Teens-& -Adults-Joyful-Ramadhan

Feeling the Ramadhan vibes?

We sure hope you’re riding high on the spirit of this blessed month!

We’ve got a little adventure lined up for you!

How about we take a magical journey together to uncover some incredibly unique Ramadan traditions from around the globe? 

Trust us, it’s going to be a ride filled with awe and wonder!

Ramadan isn’t just about skipping meals and waiting for sunset. Oh no! It’s a treasure trove of heartwarming traditions that light up the lives of Muslims everywhere with joy and togetherness. From delightful iftar gatherings that break the day’s fast to heartening rituals that knit communities closer, Ramadan is truly the bringer of love, faith, and unity!

And guess what? The fun isn’t exclusive to Indonesia with its bustling ‘bukber’ (communal iftar) scenes and the beloved ‘ngabuburit’ traditions. Across oceans and borders, Muslims celebrate Ramadan with equal fervor, each adding their own local twist to this beautiful month.

So, are you ready to explore these fascinating traditions with us? Let the exploration begins!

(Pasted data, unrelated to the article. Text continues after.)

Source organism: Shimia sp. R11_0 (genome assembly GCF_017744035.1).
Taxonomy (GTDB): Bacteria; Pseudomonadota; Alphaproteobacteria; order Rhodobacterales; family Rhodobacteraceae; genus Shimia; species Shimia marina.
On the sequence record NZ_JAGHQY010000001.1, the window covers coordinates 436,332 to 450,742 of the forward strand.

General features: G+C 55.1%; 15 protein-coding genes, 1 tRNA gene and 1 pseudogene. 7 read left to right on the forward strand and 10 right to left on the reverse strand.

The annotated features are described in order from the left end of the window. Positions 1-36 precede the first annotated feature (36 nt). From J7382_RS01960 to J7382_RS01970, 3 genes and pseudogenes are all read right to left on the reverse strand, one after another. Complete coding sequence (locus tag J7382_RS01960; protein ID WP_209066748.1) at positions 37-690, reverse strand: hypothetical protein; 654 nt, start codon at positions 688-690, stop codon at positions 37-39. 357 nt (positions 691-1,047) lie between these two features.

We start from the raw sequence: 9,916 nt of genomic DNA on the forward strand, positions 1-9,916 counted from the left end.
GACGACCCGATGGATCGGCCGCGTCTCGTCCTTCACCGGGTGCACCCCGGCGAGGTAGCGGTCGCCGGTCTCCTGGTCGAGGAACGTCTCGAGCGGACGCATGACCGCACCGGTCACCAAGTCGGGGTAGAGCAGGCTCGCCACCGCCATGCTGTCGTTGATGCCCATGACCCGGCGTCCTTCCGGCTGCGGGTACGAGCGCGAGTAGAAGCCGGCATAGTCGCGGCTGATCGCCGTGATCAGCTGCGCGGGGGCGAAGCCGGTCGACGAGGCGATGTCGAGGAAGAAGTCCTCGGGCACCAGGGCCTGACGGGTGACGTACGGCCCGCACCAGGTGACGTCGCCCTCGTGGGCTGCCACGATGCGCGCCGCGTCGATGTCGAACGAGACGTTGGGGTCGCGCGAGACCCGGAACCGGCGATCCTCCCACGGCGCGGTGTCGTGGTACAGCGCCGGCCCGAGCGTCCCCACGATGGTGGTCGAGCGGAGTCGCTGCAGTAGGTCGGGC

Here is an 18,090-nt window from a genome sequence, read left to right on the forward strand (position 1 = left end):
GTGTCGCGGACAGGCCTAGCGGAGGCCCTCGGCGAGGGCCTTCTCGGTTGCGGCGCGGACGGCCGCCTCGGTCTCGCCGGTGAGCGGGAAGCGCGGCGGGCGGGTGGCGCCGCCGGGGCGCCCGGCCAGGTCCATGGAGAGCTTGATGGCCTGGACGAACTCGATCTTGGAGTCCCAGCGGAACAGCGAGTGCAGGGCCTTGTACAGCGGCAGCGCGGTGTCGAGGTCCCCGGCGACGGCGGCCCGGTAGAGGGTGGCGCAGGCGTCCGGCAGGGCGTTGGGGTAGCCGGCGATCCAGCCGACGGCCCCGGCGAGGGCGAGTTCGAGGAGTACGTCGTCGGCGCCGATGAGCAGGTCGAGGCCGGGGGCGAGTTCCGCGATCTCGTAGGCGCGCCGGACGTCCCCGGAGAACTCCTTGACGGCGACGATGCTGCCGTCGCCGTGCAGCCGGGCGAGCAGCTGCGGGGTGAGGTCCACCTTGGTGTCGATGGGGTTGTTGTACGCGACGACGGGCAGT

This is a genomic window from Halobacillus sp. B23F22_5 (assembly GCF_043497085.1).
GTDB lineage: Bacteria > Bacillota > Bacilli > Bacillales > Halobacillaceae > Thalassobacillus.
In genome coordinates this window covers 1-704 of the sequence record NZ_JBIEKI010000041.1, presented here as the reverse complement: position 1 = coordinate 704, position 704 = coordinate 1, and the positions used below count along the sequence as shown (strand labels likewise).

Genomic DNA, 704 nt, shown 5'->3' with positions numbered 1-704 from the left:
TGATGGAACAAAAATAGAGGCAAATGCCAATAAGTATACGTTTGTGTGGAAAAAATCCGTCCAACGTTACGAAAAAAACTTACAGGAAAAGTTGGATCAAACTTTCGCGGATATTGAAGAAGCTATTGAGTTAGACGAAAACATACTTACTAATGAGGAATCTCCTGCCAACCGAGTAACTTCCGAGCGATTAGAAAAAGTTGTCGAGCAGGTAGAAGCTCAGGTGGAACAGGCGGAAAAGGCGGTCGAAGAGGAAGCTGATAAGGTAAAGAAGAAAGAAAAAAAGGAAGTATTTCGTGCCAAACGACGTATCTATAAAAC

1. Malaysia

Let’s start with the unique traditions from our neighboring country, Malaysia!

As closely related neighbors, Malaysia shares many traditions with Indonesia, including the “Ramadan Bazaar,” equivalent to “Pasar Takjil” in Indonesia, where special Ramadan markets are set up in various locations throughout the country. People gather at these bazaars to buy food and drinks for breaking their fast.

Shopping for sweet treats for iftar at the Ramadan markets is especially delightful. In Malaysia, you must try various traditional cakes (talam/kue basah), apam balik, and murtabak. Yes, the last one is similar to Indonesia’s sweet martabak, also known as ‘kue terang bulan.’

2. Brunei Darussalam

Ramadan in Brunei Darussalam is always welcomed with the firing of 12 cannons, signaling the start of this holy month.

Additionally, one eagerly awaited tradition by the people of Brunei Darussalam is the distribution of dates by the Sultan. The Sultan orders special dates from Saudi Arabia, which are then repackaged into 1 kg parcels and labeled as “Kurma Kurnia Sultan” (Sultan’s Gifted Dates). The distribution of these dates ensures every resident of Brunei Darussalam can enjoy dates as part of their iftar meal.

Another unique practice, somewhat similar to communal iftars, is the Bruneian tradition of breaking the fast together at restaurants. They refer to this as ‘sungkai’.

3. China

The largest Muslim community in China is the Hui Muslims, who are an ethnic Chinese group that follows Islam.

In some regions, especially in the Uighur-dominated area of Xinjiang, there are unique culinary traditions during the month of Ramadan. Specialty dishes such as polo (spiced rice with meat and vegetables), samsa (meat-filled pastry), and laghman (spiced noodles with meat and vegetables) become popular menu items during iftar.